Spain is the birthplace of the modern cuisine; at this point the avant gardists have spread their fingers far and wide here and it is almost easier for a person doing a gastro-tour to find yogurt espuma than fine food born of the local flavors, coaxed and accentuated by the hands of a confident expert.
Wife and I came to Spain for the food, maybe a museum or two, but really mostly the food, the new food, the creative and the daring. But first it only made sense to have a truly well made, classic meal stemming from the flavors of the region. Only with a good sounding board would the plays involved in the new cuisine be able to make their appropriate impact.
On Calle Moreto, a short walk around the corner from the Prado Museum in Madrid, is Restaurant Balzac. A simple room with that weird feeling preeminent in Europe where you walk into a space decorated sometime in the last 50 years, yet in a neighborhood of buildings that could have easily been built in the last thousand. Well put together and conceptually great, it seems self-conscious and dated but very recently so; a world where the beautiful cut crystal decorating everything looks like it is from ’93, but you know that may just be because the stain on the wood paneling surrounding it is oak rather than natural or cherry. Both could be from yesterday or twenty years ago, you just don’t have the local decorating mags at hand to check.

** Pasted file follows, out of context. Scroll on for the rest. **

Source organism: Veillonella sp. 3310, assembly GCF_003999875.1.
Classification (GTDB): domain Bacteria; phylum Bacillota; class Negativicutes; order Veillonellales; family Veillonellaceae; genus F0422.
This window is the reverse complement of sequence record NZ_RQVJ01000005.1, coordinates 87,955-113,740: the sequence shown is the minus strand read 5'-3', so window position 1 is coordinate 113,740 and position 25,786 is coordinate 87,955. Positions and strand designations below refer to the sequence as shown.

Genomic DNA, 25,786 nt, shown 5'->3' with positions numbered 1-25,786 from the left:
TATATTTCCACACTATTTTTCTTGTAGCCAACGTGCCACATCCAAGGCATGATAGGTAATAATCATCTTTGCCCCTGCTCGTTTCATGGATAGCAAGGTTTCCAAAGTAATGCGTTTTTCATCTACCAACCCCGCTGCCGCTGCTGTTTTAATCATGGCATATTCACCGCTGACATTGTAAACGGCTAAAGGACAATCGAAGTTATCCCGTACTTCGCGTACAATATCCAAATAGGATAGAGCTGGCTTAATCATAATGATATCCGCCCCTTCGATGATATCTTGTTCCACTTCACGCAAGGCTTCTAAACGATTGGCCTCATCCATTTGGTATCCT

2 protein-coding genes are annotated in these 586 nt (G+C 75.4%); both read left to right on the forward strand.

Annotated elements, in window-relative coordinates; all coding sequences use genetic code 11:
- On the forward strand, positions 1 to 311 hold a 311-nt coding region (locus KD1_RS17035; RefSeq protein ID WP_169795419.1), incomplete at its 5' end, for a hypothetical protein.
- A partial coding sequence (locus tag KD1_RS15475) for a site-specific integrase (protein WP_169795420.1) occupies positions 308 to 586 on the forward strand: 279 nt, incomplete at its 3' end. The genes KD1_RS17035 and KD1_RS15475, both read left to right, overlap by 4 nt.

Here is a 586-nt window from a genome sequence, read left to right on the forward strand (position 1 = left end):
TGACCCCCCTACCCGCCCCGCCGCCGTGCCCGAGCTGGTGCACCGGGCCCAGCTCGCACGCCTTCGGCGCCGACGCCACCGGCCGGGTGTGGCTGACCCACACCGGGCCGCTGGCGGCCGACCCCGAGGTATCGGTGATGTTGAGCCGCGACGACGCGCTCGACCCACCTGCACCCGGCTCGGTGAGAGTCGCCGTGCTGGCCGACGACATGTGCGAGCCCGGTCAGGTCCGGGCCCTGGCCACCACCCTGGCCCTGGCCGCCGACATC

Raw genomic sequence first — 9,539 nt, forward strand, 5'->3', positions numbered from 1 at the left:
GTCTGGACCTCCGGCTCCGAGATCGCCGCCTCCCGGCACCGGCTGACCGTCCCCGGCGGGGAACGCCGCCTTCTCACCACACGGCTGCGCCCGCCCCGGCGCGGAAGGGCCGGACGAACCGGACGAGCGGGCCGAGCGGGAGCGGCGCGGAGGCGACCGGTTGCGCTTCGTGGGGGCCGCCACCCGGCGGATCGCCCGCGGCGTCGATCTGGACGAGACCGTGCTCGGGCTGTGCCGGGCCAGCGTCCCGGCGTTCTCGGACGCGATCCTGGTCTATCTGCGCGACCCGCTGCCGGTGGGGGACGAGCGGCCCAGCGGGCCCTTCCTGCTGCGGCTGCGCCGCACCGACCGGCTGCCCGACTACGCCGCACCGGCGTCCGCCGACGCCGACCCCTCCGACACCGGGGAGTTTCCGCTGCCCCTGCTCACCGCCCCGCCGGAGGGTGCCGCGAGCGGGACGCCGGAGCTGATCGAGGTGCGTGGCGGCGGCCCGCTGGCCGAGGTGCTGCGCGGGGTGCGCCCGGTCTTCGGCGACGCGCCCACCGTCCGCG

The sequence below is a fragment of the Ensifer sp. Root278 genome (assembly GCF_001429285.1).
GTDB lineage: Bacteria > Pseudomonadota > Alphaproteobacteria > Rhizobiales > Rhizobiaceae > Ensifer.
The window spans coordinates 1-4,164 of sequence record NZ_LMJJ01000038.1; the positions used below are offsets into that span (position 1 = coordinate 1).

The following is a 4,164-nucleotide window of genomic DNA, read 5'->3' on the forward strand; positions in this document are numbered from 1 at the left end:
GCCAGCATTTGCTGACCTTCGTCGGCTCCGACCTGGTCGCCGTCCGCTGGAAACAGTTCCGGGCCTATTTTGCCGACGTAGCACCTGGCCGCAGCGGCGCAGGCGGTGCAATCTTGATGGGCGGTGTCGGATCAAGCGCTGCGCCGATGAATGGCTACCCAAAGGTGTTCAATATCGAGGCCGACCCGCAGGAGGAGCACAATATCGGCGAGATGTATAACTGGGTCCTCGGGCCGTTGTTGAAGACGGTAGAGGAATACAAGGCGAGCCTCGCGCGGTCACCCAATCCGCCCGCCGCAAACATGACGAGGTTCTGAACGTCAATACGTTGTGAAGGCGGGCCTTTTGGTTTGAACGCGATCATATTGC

When traveling, we like to try to stay very local with our wine choices, one because of terroir (what grows together goes together), two because it is an ingratiating intro to conversation with the locals, and three because it is most often the best wine for the value. Here we had a blanco from Castilla y Leon, and then just a glass of house tinto when we saw a steak knife arrive in our mis en place.
We chose the chef’s degustation menu, identified by nothing more than a note at the bottom of the English language menu that said, “Ask for our menu so you can enjoy the cuisine created by our new team of chefs.” Wouldn’t you? So the following names are based on what Wife and I could discern from experience, a helpful waiter with some English, and a phrase book with phrases as appropriate as, “we would like a children’s plate, nothing with eyeballs please.”
Our two amuse were truffle cream served in a shot glass, and a date with mustard cream and bacon. The truffle cream was thick as if a gelatin had been involved and was very much about the aroma of the other mushrooms in its preparation while the finish was lingering black truffle. The date was pitted and split, with a dollop of the mustard in its center and a small piece of crispy bacon placed on top. The mustard cream was substantial, as if somehow porridge had been made of mustard grains and allowed to simmer to a very thick consistency. Neither hot nor vinegary, it made a good foil for the date’s sweetness while the bacon, shallow in depth, sliced very thinly and cooked to brittle crispness, gave enough salt and smoke to highlight the play between the other two components.